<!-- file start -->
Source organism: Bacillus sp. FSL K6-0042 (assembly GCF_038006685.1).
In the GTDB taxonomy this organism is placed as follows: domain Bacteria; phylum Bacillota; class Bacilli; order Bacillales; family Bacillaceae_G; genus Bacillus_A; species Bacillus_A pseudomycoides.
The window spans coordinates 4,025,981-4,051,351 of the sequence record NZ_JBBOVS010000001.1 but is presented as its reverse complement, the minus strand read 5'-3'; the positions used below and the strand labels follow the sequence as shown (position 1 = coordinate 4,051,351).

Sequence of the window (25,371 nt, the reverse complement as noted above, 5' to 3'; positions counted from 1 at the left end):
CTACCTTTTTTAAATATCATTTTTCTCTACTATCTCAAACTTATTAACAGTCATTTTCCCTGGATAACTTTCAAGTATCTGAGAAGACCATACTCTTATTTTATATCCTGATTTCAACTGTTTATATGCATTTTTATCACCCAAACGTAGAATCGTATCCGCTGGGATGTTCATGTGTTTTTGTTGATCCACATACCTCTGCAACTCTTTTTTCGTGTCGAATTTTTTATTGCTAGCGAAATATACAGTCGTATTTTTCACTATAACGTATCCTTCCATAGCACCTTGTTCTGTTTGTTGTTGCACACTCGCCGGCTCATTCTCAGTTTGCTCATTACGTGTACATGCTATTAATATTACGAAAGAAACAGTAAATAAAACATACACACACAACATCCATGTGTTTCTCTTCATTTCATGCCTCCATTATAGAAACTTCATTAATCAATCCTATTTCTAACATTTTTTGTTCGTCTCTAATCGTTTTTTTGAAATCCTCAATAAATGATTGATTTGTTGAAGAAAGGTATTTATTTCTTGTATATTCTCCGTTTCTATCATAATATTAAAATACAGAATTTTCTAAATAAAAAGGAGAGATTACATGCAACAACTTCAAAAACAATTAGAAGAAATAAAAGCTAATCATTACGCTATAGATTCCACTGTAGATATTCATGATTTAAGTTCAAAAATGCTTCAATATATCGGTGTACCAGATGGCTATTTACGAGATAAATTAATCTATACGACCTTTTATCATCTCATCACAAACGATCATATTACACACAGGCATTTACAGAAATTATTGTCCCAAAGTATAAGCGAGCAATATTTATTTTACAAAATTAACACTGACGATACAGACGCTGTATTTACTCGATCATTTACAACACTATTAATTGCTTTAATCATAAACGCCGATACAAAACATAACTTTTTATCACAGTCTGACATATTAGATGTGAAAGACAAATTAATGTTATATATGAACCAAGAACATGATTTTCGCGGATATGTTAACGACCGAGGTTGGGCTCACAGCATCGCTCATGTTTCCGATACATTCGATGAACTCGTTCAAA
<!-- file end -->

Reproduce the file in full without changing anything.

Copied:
Source organism: Bacillus sp. FSL K6-0042 (assembly GCF_038006685.1).
In the GTDB taxonomy this organism is placed as follows: domain Bacteria; phylum Bacillota; class Bacilli; order Bacillales; family Bacillaceae_G; genus Bacillus_A; species Bacillus_A pseudomycoides.
The window spans coordinates 4,025,981-4,051,351 of the sequence record NZ_JBBOVS010000001.1 but is presented as its reverse complement, the minus strand read 5'-3'; the positions used below and the strand labels follow the sequence as shown (position 1 = coordinate 4,051,351).

Sequence of the window (25,371 nt, the reverse complement as noted above, 5' to 3'; positions counted from 1 at the left end):
CTACCTTTTTTAAATATCATTTTTCTCTACTATCTCAAACTTATTAACAGTCATTTTCCCTGGATAACTTTCAAGTATCTGAGAAGACCATACTCTTATTTTATATCCTGATTTCAACTGTTTATATGCATTTTTATCACCCAAACGTAGAATCGTATCCGCTGGGATGTTCATGTGTTTTTGTTGATCCACATACCTCTGCAACTCTTTTTTCGTGTCGAATTTTTTATTGCTAGCGAAATATACAGTCGTATTTTTCACTATAACGTATCCTTCCATAGCACCTTGTTCTGTTTGTTGTTGCACACTCGCCGGCTCATTCTCAGTTTGCTCATTACGTGTACATGCTATTAATATTACGAAAGAAACAGTAAATAAAACATACACACACAACATCCATGTGTTTCTCTTCATTTCATGCCTCCATTATAGAAACTTCATTAATCAATCCTATTTCTAACATTTTTTGTTCGTCTCTAATCGTTTTTTTGAAATCCTCAATAAATGATTGATTTGTTGAAGAAAGGTATTTATTTCTTGTATATTCTCCGTTTCTATCATAATATTAAAATACAGAATTTTCTAAATAAAAAGGAGAGATTACATGCAACAACTTCAAAAACAATTAGAAGAAATAAAAGCTAATCATTACGCTATAGATTCCACTGTAGATATTCATGATTTAAGTTCAAAAATGCTTCAATATATCGGTGTACCAGATGGCTATTTACGAGATAAATTAATCTATACGACCTTTTATCATCTCATCACAAACGATCATATTACACACAGGCATTTACAGAAATTATTGTCCCAAAGTATAAGCGAGCAATATTTATTTTACAAAATTAACACTGACGATACAGACGCTGTATTTACTCGATCATTTACAACACTATTAATTGCTTTAATCATAAACGCCGATACAAAACATAACTTTTTATCACAGTCTGACATATTAGATGTGAAAGACAAATTAATGTTATATATGAACCAAGAACATGATTTTCGCGGATATGTTAACGACCGAGGTTGGGCTCACAGCATCGCTCATGTTTCCGATACATTCGATGAACTCGTTCAAA